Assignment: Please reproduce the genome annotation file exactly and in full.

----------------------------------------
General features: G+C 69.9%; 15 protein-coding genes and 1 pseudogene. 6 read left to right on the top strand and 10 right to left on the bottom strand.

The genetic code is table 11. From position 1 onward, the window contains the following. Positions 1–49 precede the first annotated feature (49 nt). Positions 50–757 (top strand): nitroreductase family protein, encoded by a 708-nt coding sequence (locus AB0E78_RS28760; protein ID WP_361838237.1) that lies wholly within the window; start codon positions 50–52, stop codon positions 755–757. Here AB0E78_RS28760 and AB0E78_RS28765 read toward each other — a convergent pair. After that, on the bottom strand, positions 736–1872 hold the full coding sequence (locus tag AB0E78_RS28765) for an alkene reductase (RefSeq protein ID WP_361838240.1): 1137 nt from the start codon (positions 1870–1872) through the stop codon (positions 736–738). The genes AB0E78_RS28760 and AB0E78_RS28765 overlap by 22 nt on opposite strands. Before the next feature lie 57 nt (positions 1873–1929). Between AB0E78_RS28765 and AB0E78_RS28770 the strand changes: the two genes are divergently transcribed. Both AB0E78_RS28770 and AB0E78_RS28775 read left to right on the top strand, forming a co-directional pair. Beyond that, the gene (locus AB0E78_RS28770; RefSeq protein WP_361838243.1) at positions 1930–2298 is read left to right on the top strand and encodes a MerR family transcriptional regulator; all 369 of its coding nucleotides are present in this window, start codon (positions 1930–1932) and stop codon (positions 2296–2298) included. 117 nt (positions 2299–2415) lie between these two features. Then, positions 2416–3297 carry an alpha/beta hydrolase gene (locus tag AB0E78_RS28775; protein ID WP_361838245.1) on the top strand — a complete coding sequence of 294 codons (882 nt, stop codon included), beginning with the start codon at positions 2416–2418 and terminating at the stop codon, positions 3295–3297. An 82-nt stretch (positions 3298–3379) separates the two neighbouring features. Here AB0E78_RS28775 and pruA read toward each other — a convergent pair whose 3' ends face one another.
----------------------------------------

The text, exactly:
General features: G+C 69.9%; 15 protein-coding genes and 1 pseudogene. 6 read left to right on the top strand and 10 right to left on the bottom strand.

The genetic code is table 11. From position 1 onward, the window contains the following. Positions 1–49 precede the first annotated feature (49 nt). Positions 50–757 (top strand): nitroreductase family protein, encoded by a 708-nt coding sequence (locus AB0E78_RS28760; protein ID WP_361838237.1) that lies wholly within the window; start codon positions 50–52, stop codon positions 755–757. Here AB0E78_RS28760 and AB0E78_RS28765 read toward each other — a convergent pair. After that, on the bottom strand, positions 736–1872 hold the full coding sequence (locus tag AB0E78_RS28765) for an alkene reductase (RefSeq protein ID WP_361838240.1): 1137 nt from the start codon (positions 1870–1872) through the stop codon (positions 736–738). The genes AB0E78_RS28760 and AB0E78_RS28765 overlap by 22 nt on opposite strands. Before the next feature lie 57 nt (positions 1873–1929). Between AB0E78_RS28765 and AB0E78_RS28770 the strand changes: the two genes are divergently transcribed. Both AB0E78_RS28770 and AB0E78_RS28775 read left to right on the top strand, forming a co-directional pair. Beyond that, the gene (locus AB0E78_RS28770; RefSeq protein WP_361838243.1) at positions 1930–2298 is read left to right on the top strand and encodes a MerR family transcriptional regulator; all 369 of its coding nucleotides are present in this window, start codon (positions 1930–1932) and stop codon (positions 2296–2298) included. 117 nt (positions 2299–2415) lie between these two features. Then, positions 2416–3297 carry an alpha/beta hydrolase gene (locus tag AB0E78_RS28775; protein ID WP_361838245.1) on the top strand — a complete coding sequence of 294 codons (882 nt, stop codon included), beginning with the start codon at positions 2416–2418 and terminating at the stop codon, positions 3295–3297. An 82-nt stretch (positions 3298–3379) separates the two neighbouring features. Here AB0E78_RS28775 and pruA read toward each other — a convergent pair whose 3' ends face one another.